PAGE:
We waited for my sister's car in the shop at nearby bodies of water. Such peaceful scenes. Day one at Biscay Pond, mid-coast Maine, with a rock and wooded shore, just a hint of beach for boat access, it's pristine and clean waters lovely to look at, and for my sister, perfect for strolling, bare toes hugging submerged sand while the cool clear waters bathed her feet in natural goodness. I stayed on shore with my camera, joined by this little bit o'bug who hung out with me for a good while, first on my hand, then ... well, must be a boy, my sister said. Here at home, I see dragon and damsel flies a plenty, but of the blue and green varieties. This one is the first red I've seen outside of photos, and it seemed nature chose to color coordinate wonders for me that day.
The view from the base of this tree also called to me. "Look up, find bright sky somewhere up there."
The car was not ready at the end of the day, a bit of a bother since the repair shop is about an hour from Mum's. But that did mean another visit to the picturesque little village
of Damariscotta, a charming little spot I've visited pretty much every one of the last 31 or so years.
This time, I lingered with my camera at the river. On one side of the bridge, it is like a bay on the ocean, dotted with fishing and tourist boats, wharf dining, and pricey hotels and housing with a view.
Then there is the other side of the bridge, quite dramatic when the tide is moving. Tide was low for this visit, just barely coming to life as time dictated we move on. But I liked it's serenity on that other side of the bridge, gentle ripples of nature meandering off to the distant lake, instead of immediately to my right the bustle of tourism and the hustle of a village overloaded with end of season money spenders. Many a time I've been among the money spenders, particularly enjoying dinner at Salt Bay Cafe a short walk from the bridge. Further down is my big favorite, Main Street Cafe and Book Store.
Those places will be memories for me now, not likely destinations anymore. Much is changing in life, as life is wont to do. Many of the wooded acres surrounding the scenic drive where me Mum lived near Damarascottia are now up for sale, and houses are likely to spring up. When I visit Mum in her retirement community, and want to wander, I will seek out new to me lakes and ponds and villages. I want to leave my memories as they are.
Yesterday I made jam. First time for me. Raspberry peach jam. It's a refrigerator jam. I do not have the equipment nor desire for water bath processing to keep my jam safe on the shelf. And refrigerator jam, like microwave fudge, jells nicely with my desire for instant gratification at times.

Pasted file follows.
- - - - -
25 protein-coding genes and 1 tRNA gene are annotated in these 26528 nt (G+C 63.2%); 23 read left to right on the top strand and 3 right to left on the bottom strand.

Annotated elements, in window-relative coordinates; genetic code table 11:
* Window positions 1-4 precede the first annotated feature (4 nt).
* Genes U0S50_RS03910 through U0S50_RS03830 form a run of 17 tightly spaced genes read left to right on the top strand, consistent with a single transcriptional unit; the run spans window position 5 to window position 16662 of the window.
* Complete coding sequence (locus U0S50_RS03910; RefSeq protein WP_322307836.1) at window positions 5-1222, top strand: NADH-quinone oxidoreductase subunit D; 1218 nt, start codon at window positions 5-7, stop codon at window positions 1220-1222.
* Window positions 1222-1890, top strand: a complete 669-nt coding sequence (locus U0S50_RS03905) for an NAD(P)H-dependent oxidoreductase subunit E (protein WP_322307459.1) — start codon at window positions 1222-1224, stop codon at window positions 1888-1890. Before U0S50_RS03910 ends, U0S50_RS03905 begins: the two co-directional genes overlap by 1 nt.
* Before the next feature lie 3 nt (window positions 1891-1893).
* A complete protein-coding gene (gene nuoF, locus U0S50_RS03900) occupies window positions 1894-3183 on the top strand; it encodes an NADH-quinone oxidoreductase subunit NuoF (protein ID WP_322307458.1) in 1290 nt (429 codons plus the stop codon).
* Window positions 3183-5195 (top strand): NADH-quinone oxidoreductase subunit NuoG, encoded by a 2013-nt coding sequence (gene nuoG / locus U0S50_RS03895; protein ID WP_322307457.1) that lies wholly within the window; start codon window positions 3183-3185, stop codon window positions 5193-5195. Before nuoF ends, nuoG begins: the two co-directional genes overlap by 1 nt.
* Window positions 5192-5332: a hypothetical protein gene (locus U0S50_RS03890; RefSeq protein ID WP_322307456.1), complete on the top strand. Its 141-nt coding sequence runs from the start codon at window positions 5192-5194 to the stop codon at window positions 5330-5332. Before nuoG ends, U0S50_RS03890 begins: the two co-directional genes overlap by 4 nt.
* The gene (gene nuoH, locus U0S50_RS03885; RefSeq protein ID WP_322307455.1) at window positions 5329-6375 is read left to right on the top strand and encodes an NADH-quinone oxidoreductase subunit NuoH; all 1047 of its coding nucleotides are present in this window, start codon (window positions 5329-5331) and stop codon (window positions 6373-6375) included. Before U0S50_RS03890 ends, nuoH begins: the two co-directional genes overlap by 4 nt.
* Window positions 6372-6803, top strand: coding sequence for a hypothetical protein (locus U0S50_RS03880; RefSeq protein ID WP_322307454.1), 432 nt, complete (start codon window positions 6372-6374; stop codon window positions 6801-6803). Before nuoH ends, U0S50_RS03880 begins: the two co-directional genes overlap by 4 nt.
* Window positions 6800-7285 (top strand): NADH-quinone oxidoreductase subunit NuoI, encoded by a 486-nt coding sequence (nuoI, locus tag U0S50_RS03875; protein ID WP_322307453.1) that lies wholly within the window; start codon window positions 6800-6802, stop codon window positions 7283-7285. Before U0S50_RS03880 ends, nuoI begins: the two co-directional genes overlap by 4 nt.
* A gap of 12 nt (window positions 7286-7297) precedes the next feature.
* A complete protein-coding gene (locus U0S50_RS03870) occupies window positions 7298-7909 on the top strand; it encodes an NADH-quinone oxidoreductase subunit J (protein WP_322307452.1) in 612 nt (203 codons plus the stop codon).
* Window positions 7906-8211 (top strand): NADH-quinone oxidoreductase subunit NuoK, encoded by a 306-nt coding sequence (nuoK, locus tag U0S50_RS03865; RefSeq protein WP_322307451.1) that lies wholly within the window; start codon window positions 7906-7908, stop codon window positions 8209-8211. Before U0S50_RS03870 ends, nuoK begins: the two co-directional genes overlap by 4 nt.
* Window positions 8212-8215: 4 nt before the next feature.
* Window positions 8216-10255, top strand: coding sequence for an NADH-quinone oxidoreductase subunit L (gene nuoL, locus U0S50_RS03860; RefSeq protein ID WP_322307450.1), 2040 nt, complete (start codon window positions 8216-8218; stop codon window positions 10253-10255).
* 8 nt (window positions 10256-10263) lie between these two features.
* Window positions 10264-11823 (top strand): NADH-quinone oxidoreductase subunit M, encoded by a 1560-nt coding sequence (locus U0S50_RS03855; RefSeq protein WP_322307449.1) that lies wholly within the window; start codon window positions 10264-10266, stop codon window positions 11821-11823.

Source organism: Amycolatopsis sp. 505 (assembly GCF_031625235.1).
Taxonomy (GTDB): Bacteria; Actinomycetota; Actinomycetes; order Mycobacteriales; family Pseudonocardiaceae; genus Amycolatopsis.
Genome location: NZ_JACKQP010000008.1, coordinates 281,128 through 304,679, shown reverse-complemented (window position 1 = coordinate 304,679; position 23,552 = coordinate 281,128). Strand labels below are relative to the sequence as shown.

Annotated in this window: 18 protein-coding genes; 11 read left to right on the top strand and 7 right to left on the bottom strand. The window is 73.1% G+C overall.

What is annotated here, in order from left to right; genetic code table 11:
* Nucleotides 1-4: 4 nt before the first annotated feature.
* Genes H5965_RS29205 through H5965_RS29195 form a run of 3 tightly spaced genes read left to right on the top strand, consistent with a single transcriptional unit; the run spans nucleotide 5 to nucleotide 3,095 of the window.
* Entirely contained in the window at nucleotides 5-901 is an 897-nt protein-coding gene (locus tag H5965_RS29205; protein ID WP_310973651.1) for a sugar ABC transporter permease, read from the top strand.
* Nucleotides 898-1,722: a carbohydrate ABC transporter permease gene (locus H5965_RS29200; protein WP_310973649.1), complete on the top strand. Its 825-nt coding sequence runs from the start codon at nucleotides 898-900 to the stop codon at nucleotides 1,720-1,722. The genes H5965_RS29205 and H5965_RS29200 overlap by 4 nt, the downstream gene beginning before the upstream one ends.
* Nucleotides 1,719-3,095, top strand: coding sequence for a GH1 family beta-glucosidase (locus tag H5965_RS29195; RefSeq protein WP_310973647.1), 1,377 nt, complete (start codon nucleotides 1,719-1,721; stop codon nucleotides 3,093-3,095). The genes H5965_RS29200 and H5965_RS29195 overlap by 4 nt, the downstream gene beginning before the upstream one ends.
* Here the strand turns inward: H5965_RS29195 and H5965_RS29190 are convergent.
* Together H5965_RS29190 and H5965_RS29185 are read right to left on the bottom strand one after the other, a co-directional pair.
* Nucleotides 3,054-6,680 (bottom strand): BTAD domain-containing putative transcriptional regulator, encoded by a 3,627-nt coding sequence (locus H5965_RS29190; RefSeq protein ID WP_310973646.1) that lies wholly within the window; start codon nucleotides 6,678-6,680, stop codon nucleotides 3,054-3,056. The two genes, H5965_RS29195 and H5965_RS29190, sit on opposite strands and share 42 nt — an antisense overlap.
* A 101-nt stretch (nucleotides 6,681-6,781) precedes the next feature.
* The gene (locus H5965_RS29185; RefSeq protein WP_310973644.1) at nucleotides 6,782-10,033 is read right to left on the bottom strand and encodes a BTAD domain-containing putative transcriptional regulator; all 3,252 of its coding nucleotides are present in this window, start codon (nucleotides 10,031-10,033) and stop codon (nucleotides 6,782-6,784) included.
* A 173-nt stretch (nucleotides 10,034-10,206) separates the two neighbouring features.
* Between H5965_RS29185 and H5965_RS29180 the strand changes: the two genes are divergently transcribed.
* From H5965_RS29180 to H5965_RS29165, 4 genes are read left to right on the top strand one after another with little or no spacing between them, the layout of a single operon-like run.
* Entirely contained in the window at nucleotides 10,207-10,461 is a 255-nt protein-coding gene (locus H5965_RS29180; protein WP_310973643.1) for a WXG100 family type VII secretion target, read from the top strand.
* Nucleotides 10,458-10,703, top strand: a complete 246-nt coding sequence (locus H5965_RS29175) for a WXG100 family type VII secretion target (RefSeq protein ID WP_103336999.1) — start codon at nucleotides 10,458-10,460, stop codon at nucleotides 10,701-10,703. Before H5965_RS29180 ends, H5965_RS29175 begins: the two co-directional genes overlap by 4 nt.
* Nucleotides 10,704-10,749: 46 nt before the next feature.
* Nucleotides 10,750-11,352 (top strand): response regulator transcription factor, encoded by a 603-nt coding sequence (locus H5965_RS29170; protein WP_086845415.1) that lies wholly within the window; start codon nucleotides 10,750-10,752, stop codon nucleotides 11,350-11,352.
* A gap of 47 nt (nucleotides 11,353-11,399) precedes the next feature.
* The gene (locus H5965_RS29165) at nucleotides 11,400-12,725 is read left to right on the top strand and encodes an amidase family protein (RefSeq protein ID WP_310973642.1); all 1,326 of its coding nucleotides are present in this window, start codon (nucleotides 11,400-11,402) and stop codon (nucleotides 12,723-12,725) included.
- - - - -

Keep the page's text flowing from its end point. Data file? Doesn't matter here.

Ooo, microwave fudge, raspberry jam in the same sentence - there is a taste treat to figure out in there somewhere.
After that batch of jam went into it's jar, I cut up more peaches in preparation for another batch of jam this morning. Mind you, I should have been packing and preparing for another trip to Maine today. But when the days tend to start with "Did Mum wake up today?" what should be done isn't necessarily what gets done.
I've spent a lot of this past week taking care of shoulds. One big should is new roofs on rabbit hutches. Several of those hutch roofs will not last the winter. Power tools intimidate me. I grew up unschooled in power tools. Public education decreed I would learn to sew and cook, but no tooling around for girls. The men in my life ... well, that suited them just fine. So I never had to learn to use a drill. Oh, heck, even my hammering is a bit less than elegant. And my daughter will warn you: do not trust me with a tape measure.
You do know why women can't judge distances, right? Because men keep telling us this
| | is 6 inches.
But I have these bunnies and it is up to me to properly house them. Look at that face. Scowling power tools with dials and numbers and lost instructions are no match for the force of that amount of cute.
Besides, there is youtube. And now, while I am clearly still in need of much practice with my drill, I am no longer intimidated by it. That is a very good feeling.
Making jam is a treat for me. Not just the tastebud kind of treat, although this batch of cinnamon peach jam is chock full of Yum. Getting excited about making jam tells me I am processing those things which life foistered on me no matter how much I said NOOOOOO! They still hurt. I'm still grieving. But for the first time in months, I'm looking forward with a bit of a smile. And that's just jammin'.
Quiet early morning under a clearing sky. A peaceful time, lovely to relax on the deck, sip Earl Grey in the company of a curious doe, and enjoy the gentle nod of dahlias as a squirrel tiptoes quietly behind them so I won't notice.
September morn, it stays for just a little while, bows too soon before afternoon sun. September morn, that glorious crisp hint of chill on rising that makes a morning cuppa tea so welcome in the hands. September morn, its crisp that seems to clean the air and you just wanna throw your arms wide, turn up your face to the sky, eyes closed, and breathe in deeply of Earth, perhaps gather a bowl, candle, water and flowers for a spontaneous solitary ritual of thanks. September morn, I wanna sing with you for a while.
Oh, ok, here. I know you wanna go there and say hi to Neil. But come right back, k?
Summer hasn't left yet. There are still tomatoes to ripen and harvest, to slice and season to taste and eat, not in gluttonous gobble, but to savor with grateful countenance. And dahlias in bloom still gracing the deck.
But this September morn sent out its invitation as a reminder: get your ass in gear, clean under the hutches, replenish the compost. Autumn is coming and close on its heels is that blustery grump winter. You don't have as much time as you want.
I keep that message in mind every time I tell myself to get up and move, and my lazy butt whines "I don't waaaaaahnna." It bears repeating.
We don't have as much time as we want.
And that's why this beautiful September morn, I spent some time with my rake and pitchfork under a bright blue sky sporting those pretty, somewhat lacy cirrocumulus clouds, with Neil Diamond in my head.